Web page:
Get breaking news alerts via email

Click here to manage your alerts
(Leah Hogsten | The Salt Lake Tribune) Ravi Zacharias, a prominent evangelical Christian, will be speaking the Mormon Tabernacle on Temple Square Saturday, January 18, 2014. Zacharias will also address students and faculty at Brigham Young University and meet with Mormon officials.
Ravi Zacharias: Christians must work on selves, world will follow
Speech » The speaker made his second appearance at historic LDS Tabernacle.
First Published Jan 19 2014 01:01 am • Last Updated Jan 19 2014 01:01 am

Evangelist Ravi Zacharias told 3,500 gathered at the LDS Tabernacle Saturday that Christians will never change the disintegrating culture until they get right with God.

"The world out there is caught in this vortex of relativism," said Zacharias.

Join the Discussion
Post a Comment

But, he said, "We will never change the outside until we are changed within."

He urged the audience — mostly evangelicals, but some Mormons as well — to make the word and worship of God central to their lives.

"Once we do that," Zacharias said, "the world will see the beauty that is Christ and want to follow him."

Zacharias is one of the evangelical Christian world’s most popular preachers and was making a repeat visit to the historic Tabernacle on Temple Square.

When he first preached there in November of 2004, Zacharias was the first non-LDS speaker from the Tabernacle’s pulpit in 105 years.

The Standing Together network of Utah evangelical churches invited Zacharias both times. Thirty-one evangelical churches and ministries distributed free tickets. Most seats were filled Saturday night.

Elder Jeffrey R. Holland of The Church of Jesus Christ of Latter-day Saints’ Quorum of the Twelve Apostles, joked before Zacharias spoke that some might believe, upon seeing evangelicals and Mormons together, that the apocalypse has arrived.

He said the night was not an ecumenical gathering in which beliefs are compromised.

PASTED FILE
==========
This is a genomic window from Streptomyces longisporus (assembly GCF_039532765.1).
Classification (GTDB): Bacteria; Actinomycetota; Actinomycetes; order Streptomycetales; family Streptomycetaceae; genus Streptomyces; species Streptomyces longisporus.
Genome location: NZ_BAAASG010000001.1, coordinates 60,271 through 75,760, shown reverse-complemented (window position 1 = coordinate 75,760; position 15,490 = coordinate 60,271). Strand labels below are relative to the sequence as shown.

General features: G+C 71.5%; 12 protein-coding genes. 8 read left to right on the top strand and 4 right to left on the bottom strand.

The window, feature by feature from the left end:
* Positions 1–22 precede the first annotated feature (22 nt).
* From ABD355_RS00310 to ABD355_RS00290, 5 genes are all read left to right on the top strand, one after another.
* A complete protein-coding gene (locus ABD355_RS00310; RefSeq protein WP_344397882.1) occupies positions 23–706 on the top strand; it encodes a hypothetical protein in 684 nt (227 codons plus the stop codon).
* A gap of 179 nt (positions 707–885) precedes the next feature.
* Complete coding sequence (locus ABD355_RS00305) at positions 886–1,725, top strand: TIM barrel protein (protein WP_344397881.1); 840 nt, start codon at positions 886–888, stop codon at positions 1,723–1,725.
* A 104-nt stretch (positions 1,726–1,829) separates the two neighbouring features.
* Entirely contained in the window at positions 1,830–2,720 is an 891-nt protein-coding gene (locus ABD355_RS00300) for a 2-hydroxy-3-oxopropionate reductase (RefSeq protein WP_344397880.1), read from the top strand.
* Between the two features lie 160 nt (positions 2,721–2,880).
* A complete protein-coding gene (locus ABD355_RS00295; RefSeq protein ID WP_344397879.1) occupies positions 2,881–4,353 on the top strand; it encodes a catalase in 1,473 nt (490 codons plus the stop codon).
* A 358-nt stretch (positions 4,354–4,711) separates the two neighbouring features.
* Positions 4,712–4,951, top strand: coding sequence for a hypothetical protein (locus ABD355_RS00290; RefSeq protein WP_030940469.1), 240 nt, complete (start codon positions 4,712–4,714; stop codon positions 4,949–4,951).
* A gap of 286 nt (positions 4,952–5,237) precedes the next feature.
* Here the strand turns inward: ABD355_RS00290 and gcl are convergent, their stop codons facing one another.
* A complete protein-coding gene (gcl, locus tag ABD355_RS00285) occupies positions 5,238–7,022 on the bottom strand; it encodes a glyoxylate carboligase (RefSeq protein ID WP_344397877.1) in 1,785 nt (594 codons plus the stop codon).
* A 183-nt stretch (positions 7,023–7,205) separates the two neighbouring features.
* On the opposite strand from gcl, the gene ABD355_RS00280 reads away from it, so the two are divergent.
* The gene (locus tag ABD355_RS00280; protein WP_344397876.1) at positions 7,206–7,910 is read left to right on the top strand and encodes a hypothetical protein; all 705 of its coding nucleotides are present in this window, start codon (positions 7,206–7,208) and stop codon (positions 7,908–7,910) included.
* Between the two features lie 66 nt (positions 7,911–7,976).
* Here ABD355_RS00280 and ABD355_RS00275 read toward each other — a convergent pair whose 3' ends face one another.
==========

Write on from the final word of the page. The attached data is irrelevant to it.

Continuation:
story continues below
story continues below

"Each of us is who we are and we believe what we believe," Holland said.

But, Holland said, in a world increasingly losing its religious moorings, it’s imperative that the extended Christian community join together to offer the answers to what ails "society and the soul."

Zacharias did not directly discuss cultural issues that unify most evangelicals and Mormons, such as opposition to same-sex marriage and abortion. His speech was titled "Lessons from History, Building a Nation Under God," but it was more a sermon than a history lesson.

He drew parallels between the hedonistic, child-slaughtering culture described in the Bible’s book of Second Kings and today’s world.

"Take a look at society today and ask yourself. What are we doing to our children? … We are eliminating them by the millions. I shudder to think what has happened to our reason."

The world also has lost the sense of the sacred union between a man and woman, he said. "It’s gone with the wind, trivialized, profanized."

Bob Pershe, of Park City, who attends Mountain Life Church, said he was struck by Zacharias’s appeal to the personal rather than political movements.

"What struck me was his call to focus on the word of God as the basis for everything we do," said Pershe. "It was more of a personal appeal for us to grasp onto, to believe we’ve been redeemed."

Zacharias was born in India in 1946 and immigrated to Canada with his family 20 years later. His conversion to Christianity came at age 17, when he was hospitalized and recuperating from a suicide attempt.

A prolific author and worldwide speaker, he founded Ravi Zacharias International Ministries, a non-denominational ministry based in Atlanta. It also has offices in Canada, India, Singapore, the United Kingdom, the United Arab Emirates, and Hong Kong.


Twitter: @KristenMoulton

Copyright 2014 The Salt Lake Tribune. All rights reserved. This material may not be published, broadcast, rewritten or redistributed.

Top Reader Comments Read All Comments Post a Comment
Click here to read all comments   Click here to post a comment

About Reader Comments

Reader comments on sltrib.com are the opinions of the writer, not The Salt Lake Tribune. We will delete comments containing obscenities, personal attacks and inappropriate or offensive remarks. Flagrant or repeat violators will be banned. If you see an objectionable comment, please alert us by clicking the arrow on the upper right side of the comment and selecting "Flag comment as inappropriate". If you've recently registered with Disqus or aren't seeing your comments immediately, you may need to verify your email address. To do so, visit disqus.com/account.
See more about comments here.
Staying Connected
Contests and Promotions
  • Search Obituaries
  • Place an Obituary

  • Search Cars
  • Search Homes
  • Search Jobs
  • Search Marketplace
  • Search Legal Notices

  • Other Services
  • Advertise With Us
  • Subscribe to the Newspaper
  • Access your e-Edition
  • Frequently Asked Questions
  • Contact a newsroom staff member
  • Access the Trib Archives
  • Privacy Policy
  • Missing your paper? Need to place your paper on vacation hold? For this and any other subscription related needs, click here or call 801.204.6100.